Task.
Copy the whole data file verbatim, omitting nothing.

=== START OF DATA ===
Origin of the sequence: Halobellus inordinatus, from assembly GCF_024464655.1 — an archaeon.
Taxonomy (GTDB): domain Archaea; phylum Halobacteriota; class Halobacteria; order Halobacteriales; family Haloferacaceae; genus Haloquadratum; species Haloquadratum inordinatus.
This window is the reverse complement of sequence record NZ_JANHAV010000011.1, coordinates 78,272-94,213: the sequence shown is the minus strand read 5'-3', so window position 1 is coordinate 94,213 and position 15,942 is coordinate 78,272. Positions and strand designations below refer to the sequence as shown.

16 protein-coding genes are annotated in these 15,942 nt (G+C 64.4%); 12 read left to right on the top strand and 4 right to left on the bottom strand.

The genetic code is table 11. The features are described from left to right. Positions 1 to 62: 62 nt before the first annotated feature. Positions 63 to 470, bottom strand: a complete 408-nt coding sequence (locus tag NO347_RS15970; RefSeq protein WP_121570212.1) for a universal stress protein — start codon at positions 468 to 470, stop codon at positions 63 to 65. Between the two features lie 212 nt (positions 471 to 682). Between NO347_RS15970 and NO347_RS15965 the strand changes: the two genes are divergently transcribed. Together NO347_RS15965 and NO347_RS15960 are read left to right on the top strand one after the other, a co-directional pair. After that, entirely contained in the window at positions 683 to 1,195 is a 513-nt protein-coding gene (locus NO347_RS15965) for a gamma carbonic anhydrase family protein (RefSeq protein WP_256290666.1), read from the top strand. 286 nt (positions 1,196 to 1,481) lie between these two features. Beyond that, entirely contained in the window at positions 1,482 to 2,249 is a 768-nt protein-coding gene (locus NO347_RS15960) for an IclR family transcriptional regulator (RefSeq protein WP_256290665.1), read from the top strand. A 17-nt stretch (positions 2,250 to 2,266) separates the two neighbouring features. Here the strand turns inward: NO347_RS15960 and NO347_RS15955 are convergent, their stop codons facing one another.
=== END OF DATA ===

Origin of the sequence: Halobellus inordinatus, from assembly GCF_024464655.1 — an archaeon.
Taxonomy (GTDB): domain Archaea; phylum Halobacteriota; class Halobacteria; order Halobacteriales; family Haloferacaceae; genus Haloquadratum; species Haloquadratum inordinatus.
This window is the reverse complement of sequence record NZ_JANHAV010000011.1, coordinates 78,272-94,213: the sequence shown is the minus strand read 5'-3', so window position 1 is coordinate 94,213 and position 15,942 is coordinate 78,272. Positions and strand designations below refer to the sequence as shown.

16 protein-coding genes are annotated in these 15,942 nt (G+C 64.4%); 12 read left to right on the top strand and 4 right to left on the bottom strand.

The genetic code is table 11. The features are described from left to right. Positions 1 to 62: 62 nt before the first annotated feature. Positions 63 to 470, bottom strand: a complete 408-nt coding sequence (locus tag NO347_RS15970; RefSeq protein WP_121570212.1) for a universal stress protein — start codon at positions 468 to 470, stop codon at positions 63 to 65. Between the two features lie 212 nt (positions 471 to 682). Between NO347_RS15970 and NO347_RS15965 the strand changes: the two genes are divergently transcribed. Together NO347_RS15965 and NO347_RS15960 are read left to right on the top strand one after the other, a co-directional pair. After that, entirely contained in the window at positions 683 to 1,195 is a 513-nt protein-coding gene (locus NO347_RS15965) for a gamma carbonic anhydrase family protein (RefSeq protein WP_256290666.1), read from the top strand. 286 nt (positions 1,196 to 1,481) lie between these two features. Beyond that, entirely contained in the window at positions 1,482 to 2,249 is a 768-nt protein-coding gene (locus NO347_RS15960) for an IclR family transcriptional regulator (RefSeq protein WP_256290665.1), read from the top strand. A 17-nt stretch (positions 2,250 to 2,266) separates the two neighbouring features. Here the strand turns inward: NO347_RS15960 and NO347_RS15955 are convergent, their stop codons facing one another.